Those OBD2 readers showing the SOC numbers can also show the kWh Used during a trip. Math says that dividing the kWh Used during a trip by the drop in raw SOC% will give an approximation (because the displayed numbers are "rounded off") of the current full battery capacity (start with a full charge and drive until the battery is depleted - the smaller the drop in SOC during the drive, the less precise the result).

The quantity of "borrowable" power in that "slice" between the 15% hard line and the 20% normal minimum SOC level in a degraded battery is, of course, even smaller than the quantity in a fully functional battery, producing Reduced Propulsion conditions more often. Perhaps that’s contributing to your recent experience, a little of your battery’s full capacity is starting to dribble off into the ether... if the engine keeps running as you reach the destination and stop, if you have time, let it run until it stops by itself (indicating the SOC is now back at the normal minimum level). Perhaps now it won’t enter Reduced Propulsion mode when you start it up again.
 

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In my opinion, that would be "normal". I know the OP says this is new to him, but it totally makes sense what it is doing. I am an Arizona owner and mine will sometimes do that during the summer. If you deplete the battery range very shortly before you reach your destination, you will get the reduced propulsion message next startup. Also, mine is a 2011 "3385" and see nearly zero battery degradation. Still getting mid 30 range, more during nice weather.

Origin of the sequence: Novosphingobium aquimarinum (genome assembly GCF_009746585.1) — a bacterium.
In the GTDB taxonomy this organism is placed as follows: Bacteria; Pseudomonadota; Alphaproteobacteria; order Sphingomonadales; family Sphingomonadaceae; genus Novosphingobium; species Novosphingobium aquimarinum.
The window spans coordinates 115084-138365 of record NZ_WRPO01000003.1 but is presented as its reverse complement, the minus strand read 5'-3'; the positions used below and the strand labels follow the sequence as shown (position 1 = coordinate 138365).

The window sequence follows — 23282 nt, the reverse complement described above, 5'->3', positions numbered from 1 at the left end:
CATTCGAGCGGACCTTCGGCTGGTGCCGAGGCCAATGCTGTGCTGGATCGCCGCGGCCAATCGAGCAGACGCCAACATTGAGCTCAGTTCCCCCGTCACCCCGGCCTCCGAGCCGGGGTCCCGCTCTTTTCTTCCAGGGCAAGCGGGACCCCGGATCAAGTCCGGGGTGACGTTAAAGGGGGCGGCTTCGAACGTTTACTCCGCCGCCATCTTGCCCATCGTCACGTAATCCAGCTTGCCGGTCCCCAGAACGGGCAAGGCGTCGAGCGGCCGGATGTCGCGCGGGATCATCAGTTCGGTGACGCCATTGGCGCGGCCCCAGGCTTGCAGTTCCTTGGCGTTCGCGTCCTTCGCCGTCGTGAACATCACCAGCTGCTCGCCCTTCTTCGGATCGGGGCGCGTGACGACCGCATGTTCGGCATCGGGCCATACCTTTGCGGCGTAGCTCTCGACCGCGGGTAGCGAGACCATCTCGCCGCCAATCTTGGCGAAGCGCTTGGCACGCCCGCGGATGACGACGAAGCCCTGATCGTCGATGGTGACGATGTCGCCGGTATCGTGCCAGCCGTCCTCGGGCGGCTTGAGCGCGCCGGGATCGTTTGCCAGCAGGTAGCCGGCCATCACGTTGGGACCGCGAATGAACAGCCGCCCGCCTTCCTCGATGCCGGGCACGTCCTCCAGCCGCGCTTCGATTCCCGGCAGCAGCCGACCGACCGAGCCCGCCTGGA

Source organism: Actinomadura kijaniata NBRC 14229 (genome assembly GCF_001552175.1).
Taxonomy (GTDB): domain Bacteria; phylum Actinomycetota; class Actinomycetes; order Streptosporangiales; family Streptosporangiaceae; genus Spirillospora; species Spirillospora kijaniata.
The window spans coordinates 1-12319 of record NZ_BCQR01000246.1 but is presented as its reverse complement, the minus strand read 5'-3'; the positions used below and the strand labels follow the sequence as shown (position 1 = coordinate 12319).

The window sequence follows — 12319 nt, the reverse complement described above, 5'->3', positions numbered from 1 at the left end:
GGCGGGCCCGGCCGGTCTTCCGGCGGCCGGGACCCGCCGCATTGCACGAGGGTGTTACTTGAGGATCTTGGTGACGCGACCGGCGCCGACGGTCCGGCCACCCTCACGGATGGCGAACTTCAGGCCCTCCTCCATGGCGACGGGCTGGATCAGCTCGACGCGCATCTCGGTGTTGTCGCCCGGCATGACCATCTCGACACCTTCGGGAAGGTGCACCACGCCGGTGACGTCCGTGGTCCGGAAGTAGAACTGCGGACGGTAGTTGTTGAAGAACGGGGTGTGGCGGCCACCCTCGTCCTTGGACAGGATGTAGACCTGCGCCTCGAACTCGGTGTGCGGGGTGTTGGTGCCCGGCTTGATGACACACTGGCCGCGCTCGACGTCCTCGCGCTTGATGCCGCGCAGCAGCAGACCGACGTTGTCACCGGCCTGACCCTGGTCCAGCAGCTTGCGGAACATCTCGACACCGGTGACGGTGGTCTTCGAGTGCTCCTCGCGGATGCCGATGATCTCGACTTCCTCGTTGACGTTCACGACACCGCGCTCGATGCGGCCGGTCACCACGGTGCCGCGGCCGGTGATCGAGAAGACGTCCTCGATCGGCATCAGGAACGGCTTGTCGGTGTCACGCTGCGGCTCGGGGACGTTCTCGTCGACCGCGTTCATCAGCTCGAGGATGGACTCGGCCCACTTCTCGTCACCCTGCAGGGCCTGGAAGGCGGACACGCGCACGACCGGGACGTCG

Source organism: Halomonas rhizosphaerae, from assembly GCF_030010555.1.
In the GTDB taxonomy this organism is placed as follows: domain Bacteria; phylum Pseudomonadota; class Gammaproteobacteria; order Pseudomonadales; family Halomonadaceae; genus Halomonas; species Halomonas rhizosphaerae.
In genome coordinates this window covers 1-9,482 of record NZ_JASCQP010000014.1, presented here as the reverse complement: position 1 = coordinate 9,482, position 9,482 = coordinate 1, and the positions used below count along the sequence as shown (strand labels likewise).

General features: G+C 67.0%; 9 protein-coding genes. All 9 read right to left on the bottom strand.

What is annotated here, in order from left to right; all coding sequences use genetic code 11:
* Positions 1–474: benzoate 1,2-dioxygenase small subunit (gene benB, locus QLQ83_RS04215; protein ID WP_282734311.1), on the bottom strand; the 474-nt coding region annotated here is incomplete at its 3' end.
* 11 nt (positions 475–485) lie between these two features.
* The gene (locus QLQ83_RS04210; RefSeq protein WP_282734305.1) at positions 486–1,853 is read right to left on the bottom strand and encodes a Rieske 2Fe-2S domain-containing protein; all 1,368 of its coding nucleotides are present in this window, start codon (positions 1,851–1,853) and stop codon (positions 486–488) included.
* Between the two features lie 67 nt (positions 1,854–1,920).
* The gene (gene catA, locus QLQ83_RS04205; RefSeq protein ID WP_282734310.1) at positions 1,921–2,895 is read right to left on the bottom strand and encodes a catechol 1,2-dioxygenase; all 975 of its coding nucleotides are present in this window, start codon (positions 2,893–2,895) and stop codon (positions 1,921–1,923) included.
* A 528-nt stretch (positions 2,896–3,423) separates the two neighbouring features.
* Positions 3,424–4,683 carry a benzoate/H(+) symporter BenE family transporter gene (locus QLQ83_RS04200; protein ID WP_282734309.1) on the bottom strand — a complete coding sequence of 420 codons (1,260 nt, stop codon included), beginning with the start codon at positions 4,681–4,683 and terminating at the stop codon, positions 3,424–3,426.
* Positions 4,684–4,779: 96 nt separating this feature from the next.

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My otherwise flawless 2011 with 105,000 miles has exhibited this situation twice now. Normal cold weather battery range of 30-33 miles. The drive uses up the battery range, the engine comes on as normal but there's only 2-3 miles left in the trip so it runs at low rpm. I park outside in the 35 degree weather for an hour. Back in the car start it up and immediately have the "Reduced Propulsion " message with no check engine light. Start driving the engine revs up to what must be max rpm for about 2-3 minutes and of course acceleration is sluggish. After this high rev period the message goes away and normal ICE operation resumes. Yes I see another post describing this scenario with one case with a Volt still in warranty getting a battery replacement on GM. Are we seeing normal to be expected slight degradation of the battery which is triggering the programmed action? In other words normal per system expectations? My workaround may be to engage mountain mode 3-4 miles from destination to bump up state of charge. Or is the battery degradation which seems minimal a concern or cause?
Hi caronjeff! One of my contacts touched base with me about your post and provided me some more information on your concerns. Per the information he sent me, there is a service calibration release that is available for certain 2011 and 2012 Volts. If you'd like to send me your VIN, current mileage, contact information and preferred dealership name via email to [email protected], I can reach out to your dealership to help get an appointment set up for you. At that appointment, your dealership can perform the necessary software flash and advise on the involved service costs.

Best,

Amber G.
Chevrolet Customer Care

To review our privacy policy, please visit https://www.gm.com/privacy-statement.html.